Employment Law

Latest News & Features:

Reality Check on Marijuana
With all eyes on an upcoming Colorado Supreme Court hearing, experts weigh in on whether employers will ever really be forced to let cannabis infiltrate their workplaces.
Domestic Violence: The Workplace Connection
Despite an almost daily drumbeat of domestic-violence reports in the news, less than one-third of U.S. organizations have a domestic-violence policy in effect. Experts suggest companies craft policies that include accommodations such as a safe parking space or a change in work hours for affected employees.
Time for an FCRA Refresher Course?
A recent report finds the number of class-action lawsuits involving the Fair Credit Reporting Act roughly tripling between 2013 and 2014. Given plaintiffs' success -- and subsequent large settlements -- in these cases, experts suggest that now would be a good time to brush up on the statute's requirements.
Wellness Gone Wild
A new front on the legal battleground is opening up: when a company's wellness program is accused of overstepping its legal boundaries.
Court Time for HR
As usual, the highest court in the land takes on cases that affect HR strategies and policies. And while the decisions may not be earth-shattering, some could have real implications in the HR space.
Fighting Workplace Violence
The Occupational Safety and Health Administration recently cracked down on two companies for violence in the workplace. Can your organization's violence-prevention program satisfy federal standards?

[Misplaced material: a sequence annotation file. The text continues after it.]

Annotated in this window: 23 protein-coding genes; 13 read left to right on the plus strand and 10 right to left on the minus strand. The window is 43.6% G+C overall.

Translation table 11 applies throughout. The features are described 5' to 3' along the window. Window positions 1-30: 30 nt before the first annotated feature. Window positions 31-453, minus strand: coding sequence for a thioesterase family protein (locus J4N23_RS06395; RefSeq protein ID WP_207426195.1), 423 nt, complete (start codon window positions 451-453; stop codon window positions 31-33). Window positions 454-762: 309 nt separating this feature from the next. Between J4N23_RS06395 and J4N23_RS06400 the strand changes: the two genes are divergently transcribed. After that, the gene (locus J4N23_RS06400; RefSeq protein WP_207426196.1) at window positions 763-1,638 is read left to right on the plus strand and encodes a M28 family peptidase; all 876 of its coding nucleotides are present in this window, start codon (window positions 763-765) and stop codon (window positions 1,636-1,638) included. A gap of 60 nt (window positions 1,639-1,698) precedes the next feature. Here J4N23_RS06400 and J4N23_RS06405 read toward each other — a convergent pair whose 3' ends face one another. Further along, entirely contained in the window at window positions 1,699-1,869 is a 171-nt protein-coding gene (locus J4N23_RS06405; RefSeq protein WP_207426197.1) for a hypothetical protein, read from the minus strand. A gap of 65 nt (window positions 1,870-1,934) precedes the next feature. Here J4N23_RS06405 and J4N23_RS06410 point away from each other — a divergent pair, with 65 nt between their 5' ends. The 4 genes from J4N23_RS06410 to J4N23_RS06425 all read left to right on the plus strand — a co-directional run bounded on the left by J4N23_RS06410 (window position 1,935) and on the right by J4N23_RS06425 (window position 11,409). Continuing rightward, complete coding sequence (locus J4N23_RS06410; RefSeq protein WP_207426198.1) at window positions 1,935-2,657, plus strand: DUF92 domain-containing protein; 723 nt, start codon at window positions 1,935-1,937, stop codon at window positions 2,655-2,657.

Banning Wearable Tech at Work?
Wearable technology holds both great promise and great peril in the workplace of the future. Here's what HR leaders need to know to get ahead of this latest tech curve.
The Debate over Joint-Employer Status
While current laws do not recognize franchisers and their franchisees as joint employers, a recent decision by the National Labor Relations Board named McDonald's USA as a joint employer regarding alleged unfair labor practices at franchisee-owned restaurants.
A Costly Lack of Training
An appeals court recently ruled that a company's "failure to train" an employee can be an actionable form of employment discrimination. Experts cite the case as another example of the need to be able to demonstrate why an employee didn't receive an opportunity at advancement.
Increasing Website Accessibility for the Disabled
Federal law requires businesses and nonprofits to ensure their facilities open to the public are fully accessible to the disabled on an equal basis to the non-disabled. Many businesses may be unaware that, in addition to their traditional brick-and-mortar facilities, this may also include their company website.
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Legal Clinic Column

Question: We are a company based in New York and have been receiving a lot of inquiries from employees about the New York City Earned Sick Time Act. They think it entitles them to five extra days of earned sick time, but we already have our own sick-time policy. Do we have to give our employees five extra days of sick time?